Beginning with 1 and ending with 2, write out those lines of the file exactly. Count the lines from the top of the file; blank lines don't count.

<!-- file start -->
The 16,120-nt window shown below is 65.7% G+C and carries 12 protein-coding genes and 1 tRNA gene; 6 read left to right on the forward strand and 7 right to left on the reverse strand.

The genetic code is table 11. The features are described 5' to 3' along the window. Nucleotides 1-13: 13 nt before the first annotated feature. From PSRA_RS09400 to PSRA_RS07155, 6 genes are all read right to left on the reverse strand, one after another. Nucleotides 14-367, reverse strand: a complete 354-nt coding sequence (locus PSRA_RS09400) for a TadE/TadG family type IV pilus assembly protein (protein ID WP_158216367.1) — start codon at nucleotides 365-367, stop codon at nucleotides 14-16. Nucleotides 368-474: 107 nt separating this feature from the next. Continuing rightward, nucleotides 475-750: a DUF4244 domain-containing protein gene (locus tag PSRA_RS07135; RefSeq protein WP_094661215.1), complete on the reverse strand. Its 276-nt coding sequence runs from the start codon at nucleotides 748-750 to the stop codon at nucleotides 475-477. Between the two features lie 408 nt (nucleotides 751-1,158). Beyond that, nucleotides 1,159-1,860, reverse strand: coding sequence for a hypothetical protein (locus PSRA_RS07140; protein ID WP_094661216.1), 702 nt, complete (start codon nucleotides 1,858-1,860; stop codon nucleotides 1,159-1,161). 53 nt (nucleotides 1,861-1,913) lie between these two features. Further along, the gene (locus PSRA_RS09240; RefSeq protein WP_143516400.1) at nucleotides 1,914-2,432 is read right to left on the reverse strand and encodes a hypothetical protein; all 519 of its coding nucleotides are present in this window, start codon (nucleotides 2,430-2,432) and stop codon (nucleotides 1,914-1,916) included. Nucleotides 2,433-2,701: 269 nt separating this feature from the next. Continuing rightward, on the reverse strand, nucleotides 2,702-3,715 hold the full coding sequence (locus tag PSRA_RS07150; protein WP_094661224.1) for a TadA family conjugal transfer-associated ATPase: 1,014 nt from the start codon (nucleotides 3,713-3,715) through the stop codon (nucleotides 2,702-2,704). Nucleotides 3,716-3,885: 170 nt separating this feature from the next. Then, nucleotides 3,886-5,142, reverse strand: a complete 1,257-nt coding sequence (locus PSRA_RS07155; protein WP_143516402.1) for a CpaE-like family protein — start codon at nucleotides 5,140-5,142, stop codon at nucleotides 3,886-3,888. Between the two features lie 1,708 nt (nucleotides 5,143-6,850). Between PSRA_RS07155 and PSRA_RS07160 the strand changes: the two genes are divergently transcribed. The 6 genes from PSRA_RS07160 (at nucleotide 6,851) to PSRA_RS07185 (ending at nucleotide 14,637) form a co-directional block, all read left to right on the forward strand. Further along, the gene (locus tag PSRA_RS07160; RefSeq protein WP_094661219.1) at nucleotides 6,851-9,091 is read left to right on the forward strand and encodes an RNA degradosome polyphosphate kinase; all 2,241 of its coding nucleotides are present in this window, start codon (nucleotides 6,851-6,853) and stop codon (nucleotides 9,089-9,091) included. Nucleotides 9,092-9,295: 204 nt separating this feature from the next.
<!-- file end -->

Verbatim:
The 16,120-nt window shown below is 65.7% G+C and carries 12 protein-coding genes and 1 tRNA gene; 6 read left to right on the forward strand and 7 right to left on the reverse strand.

The genetic code is table 11. The features are described 5' to 3' along the window. Nucleotides 1-13: 13 nt before the first annotated feature. From PSRA_RS09400 to PSRA_RS07155, 6 genes are all read right to left on the reverse strand, one after another. Nucleotides 14-367, reverse strand: a complete 354-nt coding sequence (locus PSRA_RS09400) for a TadE/TadG family type IV pilus assembly protein (protein ID WP_158216367.1) — start codon at nucleotides 365-367, stop codon at nucleotides 14-16. Nucleotides 368-474: 107 nt separating this feature from the next. Continuing rightward, nucleotides 475-750: a DUF4244 domain-containing protein gene (locus tag PSRA_RS07135; RefSeq protein WP_094661215.1), complete on the reverse strand. Its 276-nt coding sequence runs from the start codon at nucleotides 748-750 to the stop codon at nucleotides 475-477. Between the two features lie 408 nt (nucleotides 751-1,158). Beyond that, nucleotides 1,159-1,860, reverse strand: coding sequence for a hypothetical protein (locus PSRA_RS07140; protein ID WP_094661216.1), 702 nt, complete (start codon nucleotides 1,858-1,860; stop codon nucleotides 1,159-1,161). 53 nt (nucleotides 1,861-1,913) lie between these two features. Further along, the gene (locus PSRA_RS09240; RefSeq protein WP_143516400.1) at nucleotides 1,914-2,432 is read right to left on the reverse strand and encodes a hypothetical protein; all 519 of its coding nucleotides are present in this window, start codon (nucleotides 2,430-2,432) and stop codon (nucleotides 1,914-1,916) included. Nucleotides 2,433-2,701: 269 nt separating this feature from the next. Continuing rightward, on the reverse strand, nucleotides 2,702-3,715 hold the full coding sequence (locus tag PSRA_RS07150; protein WP_094661224.1) for a TadA family conjugal transfer-associated ATPase: 1,014 nt from the start codon (nucleotides 3,713-3,715) through the stop codon (nucleotides 2,702-2,704). Nucleotides 3,716-3,885: 170 nt separating this feature from the next. Then, nucleotides 3,886-5,142, reverse strand: a complete 1,257-nt coding sequence (locus PSRA_RS07155; protein WP_143516402.1) for a CpaE-like family protein — start codon at nucleotides 5,140-5,142, stop codon at nucleotides 3,886-3,888. Between the two features lie 1,708 nt (nucleotides 5,143-6,850). Between PSRA_RS07155 and PSRA_RS07160 the strand changes: the two genes are divergently transcribed. The 6 genes from PSRA_RS07160 (at nucleotide 6,851) to PSRA_RS07185 (ending at nucleotide 14,637) form a co-directional block, all read left to right on the forward strand. Further along, the gene (locus tag PSRA_RS07160; RefSeq protein WP_094661219.1) at nucleotides 6,851-9,091 is read left to right on the forward strand and encodes an RNA degradosome polyphosphate kinase; all 2,241 of its coding nucleotides are present in this window, start codon (nucleotides 6,851-6,853) and stop codon (nucleotides 9,089-9,091) included. Nucleotides 9,092-9,295: 204 nt separating this feature from the next.